Pension negotiations were never sustainable 

I appreciated the balanced and informative spread your Thursday newspaper did on The City’s pension problem. As Warren Hellman stated, the solutions are not “black and white.” Yet according to the public employee union representatives included in the piece, it is.

They assert that “although we didn’t cause the problem — Wall Street did — it’s time for employees to step up.” In fact, a very large part of this problem is the fault of union officials negotiating unsustainable benefits packages with short-sighted politicians in hopes that taxpayers would remain in the dark and simply foot the bill.

The economic downturn simply brought the unsustainability of these fiscally challenged arrangements to light a bit sooner.

Matt Mitguard, San Francisco

Bikes should be welcome

Your Thursday story regarding cyclists ignoring the rules about bringing bicycles on BART during rush hour, and the agency’s plans to now enforce laws prohibiting it begs a couple of questions: What would happen if BART actually accommodated bikes like Caltrain does, with a special section for them in the rear of the last car of every train?

As bike commuting becomes a viable alternative for more and more people, doesn’t it make sense to facilitate positive changes, rather than falling back on punitive solutions like BART appears ready to do?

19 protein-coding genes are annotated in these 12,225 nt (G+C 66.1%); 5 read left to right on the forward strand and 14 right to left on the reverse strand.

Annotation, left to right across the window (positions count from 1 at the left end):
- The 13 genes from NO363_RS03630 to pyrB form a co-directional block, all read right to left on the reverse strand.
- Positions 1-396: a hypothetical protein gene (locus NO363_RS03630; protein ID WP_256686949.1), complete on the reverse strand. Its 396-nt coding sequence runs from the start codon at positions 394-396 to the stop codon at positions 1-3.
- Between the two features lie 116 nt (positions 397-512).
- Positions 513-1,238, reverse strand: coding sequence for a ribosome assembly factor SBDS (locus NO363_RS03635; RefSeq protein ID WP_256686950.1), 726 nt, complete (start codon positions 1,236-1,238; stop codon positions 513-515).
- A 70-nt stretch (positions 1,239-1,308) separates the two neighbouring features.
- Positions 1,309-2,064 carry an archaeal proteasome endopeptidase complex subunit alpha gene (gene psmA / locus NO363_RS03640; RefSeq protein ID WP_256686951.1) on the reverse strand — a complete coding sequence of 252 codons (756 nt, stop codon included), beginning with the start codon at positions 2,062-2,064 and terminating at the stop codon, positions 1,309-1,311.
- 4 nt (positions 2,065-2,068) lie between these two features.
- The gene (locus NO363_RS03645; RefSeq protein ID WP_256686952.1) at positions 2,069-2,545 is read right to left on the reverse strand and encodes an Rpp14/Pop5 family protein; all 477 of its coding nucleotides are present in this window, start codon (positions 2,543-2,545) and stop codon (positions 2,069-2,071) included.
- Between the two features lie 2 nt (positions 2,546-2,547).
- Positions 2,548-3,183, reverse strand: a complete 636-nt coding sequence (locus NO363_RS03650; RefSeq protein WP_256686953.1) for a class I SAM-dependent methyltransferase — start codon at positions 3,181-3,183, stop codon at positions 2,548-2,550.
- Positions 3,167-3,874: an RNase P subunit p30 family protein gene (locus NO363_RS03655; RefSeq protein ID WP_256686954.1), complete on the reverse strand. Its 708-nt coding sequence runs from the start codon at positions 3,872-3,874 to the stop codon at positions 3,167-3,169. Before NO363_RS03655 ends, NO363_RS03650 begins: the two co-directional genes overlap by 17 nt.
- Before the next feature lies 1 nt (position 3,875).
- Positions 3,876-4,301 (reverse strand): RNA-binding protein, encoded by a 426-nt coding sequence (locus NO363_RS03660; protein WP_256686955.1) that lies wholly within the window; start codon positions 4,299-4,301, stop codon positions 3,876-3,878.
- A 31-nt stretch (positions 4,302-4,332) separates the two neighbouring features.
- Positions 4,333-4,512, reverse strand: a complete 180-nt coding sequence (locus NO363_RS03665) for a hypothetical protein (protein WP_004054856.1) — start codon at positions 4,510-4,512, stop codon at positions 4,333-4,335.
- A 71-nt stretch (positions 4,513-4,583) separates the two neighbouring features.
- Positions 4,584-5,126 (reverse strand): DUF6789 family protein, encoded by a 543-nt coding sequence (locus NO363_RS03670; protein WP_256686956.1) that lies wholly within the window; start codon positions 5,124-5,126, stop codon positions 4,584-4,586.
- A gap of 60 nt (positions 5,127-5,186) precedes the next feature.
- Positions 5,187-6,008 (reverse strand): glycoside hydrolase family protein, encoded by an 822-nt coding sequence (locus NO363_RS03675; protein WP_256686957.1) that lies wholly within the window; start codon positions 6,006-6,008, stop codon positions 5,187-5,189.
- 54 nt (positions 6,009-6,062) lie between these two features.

John Bennett, San Francisco

Ethanol is not the answer

There are many good reasons to reduce dependence on foreign oil. But corn ethanol is taking us in entirely the wrong direction. Food farming for fuel wastes more energy than it generates. It has a devastating impact on food supplies and prices, family farms, water quality, public health, etc.

We give preference to low-octane corn ethanol over more efficient natural gas only because of the power of the ethanol lobby.

Judy West, San Francisco

Pay for your own campaign

According to your Wednesday story, San Francisco mayoral candidates will receive over $8 million from The City’s coffers for their campaigns.

Meanwhile, The City is broke, facing huge pension and health insurance payments. When municipal workers are being asked to sacrifice, it is insane to spend taxpayer funds to finance candidates.

Let them finance their own campaigns. We should not have to pay for what, in most cases, is nothing but a huge ego trip.

Bill Terheyden, San Francisco

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